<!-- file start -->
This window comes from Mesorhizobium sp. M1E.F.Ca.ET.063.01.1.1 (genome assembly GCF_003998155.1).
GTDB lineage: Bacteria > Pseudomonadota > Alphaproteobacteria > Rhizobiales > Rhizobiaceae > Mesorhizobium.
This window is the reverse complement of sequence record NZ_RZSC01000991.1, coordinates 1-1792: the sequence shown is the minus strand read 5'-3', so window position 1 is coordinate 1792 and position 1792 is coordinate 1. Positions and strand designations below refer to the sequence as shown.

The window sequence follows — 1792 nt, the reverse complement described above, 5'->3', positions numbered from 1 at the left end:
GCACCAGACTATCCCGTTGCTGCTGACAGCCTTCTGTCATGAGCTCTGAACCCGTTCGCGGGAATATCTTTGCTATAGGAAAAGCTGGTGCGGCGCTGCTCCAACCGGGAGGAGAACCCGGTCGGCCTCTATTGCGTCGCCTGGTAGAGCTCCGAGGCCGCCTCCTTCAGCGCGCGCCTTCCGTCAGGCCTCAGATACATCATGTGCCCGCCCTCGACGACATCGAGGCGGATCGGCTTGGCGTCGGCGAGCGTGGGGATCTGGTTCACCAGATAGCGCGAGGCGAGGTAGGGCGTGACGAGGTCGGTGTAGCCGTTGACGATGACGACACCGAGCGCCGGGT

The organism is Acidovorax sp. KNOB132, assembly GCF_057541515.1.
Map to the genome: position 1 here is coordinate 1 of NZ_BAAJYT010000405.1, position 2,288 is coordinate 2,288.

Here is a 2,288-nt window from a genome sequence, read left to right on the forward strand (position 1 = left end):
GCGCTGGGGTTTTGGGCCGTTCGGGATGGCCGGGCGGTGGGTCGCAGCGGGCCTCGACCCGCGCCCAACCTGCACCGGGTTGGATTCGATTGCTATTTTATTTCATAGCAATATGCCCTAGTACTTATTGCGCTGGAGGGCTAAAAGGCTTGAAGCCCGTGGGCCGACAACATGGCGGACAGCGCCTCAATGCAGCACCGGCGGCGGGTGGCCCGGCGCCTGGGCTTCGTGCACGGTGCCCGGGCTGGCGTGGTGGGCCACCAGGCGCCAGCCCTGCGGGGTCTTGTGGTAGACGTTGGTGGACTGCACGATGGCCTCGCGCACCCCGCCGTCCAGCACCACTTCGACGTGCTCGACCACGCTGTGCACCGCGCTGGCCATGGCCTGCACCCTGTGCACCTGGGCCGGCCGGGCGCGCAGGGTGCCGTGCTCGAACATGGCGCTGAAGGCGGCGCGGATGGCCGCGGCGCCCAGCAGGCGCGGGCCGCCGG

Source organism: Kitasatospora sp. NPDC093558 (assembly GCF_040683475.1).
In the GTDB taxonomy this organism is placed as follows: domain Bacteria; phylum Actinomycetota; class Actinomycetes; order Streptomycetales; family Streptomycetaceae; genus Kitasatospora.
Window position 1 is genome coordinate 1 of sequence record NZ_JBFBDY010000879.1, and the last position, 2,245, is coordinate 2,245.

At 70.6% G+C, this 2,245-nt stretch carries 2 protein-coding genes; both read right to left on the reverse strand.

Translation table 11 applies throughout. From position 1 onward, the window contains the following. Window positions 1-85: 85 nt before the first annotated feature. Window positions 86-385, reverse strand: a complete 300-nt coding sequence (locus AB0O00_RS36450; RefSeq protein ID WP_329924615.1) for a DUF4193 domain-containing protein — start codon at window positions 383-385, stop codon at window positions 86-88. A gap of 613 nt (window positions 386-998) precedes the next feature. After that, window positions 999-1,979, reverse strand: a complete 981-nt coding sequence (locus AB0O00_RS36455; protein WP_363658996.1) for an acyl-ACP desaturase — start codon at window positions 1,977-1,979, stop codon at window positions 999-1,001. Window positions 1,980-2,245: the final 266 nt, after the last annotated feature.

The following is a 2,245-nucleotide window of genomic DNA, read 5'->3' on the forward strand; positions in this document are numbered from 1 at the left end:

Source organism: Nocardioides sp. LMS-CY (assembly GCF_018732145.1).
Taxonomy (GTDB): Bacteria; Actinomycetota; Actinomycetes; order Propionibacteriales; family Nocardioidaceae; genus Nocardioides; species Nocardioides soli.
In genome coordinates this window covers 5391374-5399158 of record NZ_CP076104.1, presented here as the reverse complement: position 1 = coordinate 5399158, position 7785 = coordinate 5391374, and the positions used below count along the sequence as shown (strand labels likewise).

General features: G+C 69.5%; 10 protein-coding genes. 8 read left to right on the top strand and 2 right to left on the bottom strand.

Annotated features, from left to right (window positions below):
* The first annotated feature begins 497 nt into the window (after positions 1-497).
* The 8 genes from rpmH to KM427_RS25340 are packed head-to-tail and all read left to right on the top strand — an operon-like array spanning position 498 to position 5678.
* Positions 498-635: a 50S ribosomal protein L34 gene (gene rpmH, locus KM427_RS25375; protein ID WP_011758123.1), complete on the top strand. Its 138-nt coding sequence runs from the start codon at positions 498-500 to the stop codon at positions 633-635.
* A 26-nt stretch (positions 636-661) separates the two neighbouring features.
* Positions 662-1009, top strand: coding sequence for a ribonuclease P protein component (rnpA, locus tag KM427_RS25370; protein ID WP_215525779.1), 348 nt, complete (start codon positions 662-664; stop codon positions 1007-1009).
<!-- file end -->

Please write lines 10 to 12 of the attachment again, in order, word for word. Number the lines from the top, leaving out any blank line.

Source organism: Kitasatospora sp. NPDC093558 (assembly GCF_040683475.1).
In the GTDB taxonomy this organism is placed as follows: domain Bacteria; phylum Actinomycetota; class Actinomycetes; order Streptomycetales; family Streptomycetaceae; genus Kitasatospora.
Window position 1 is genome coordinate 1 of sequence record NZ_JBFBDY010000879.1, and the last position, 2,245, is coordinate 2,245.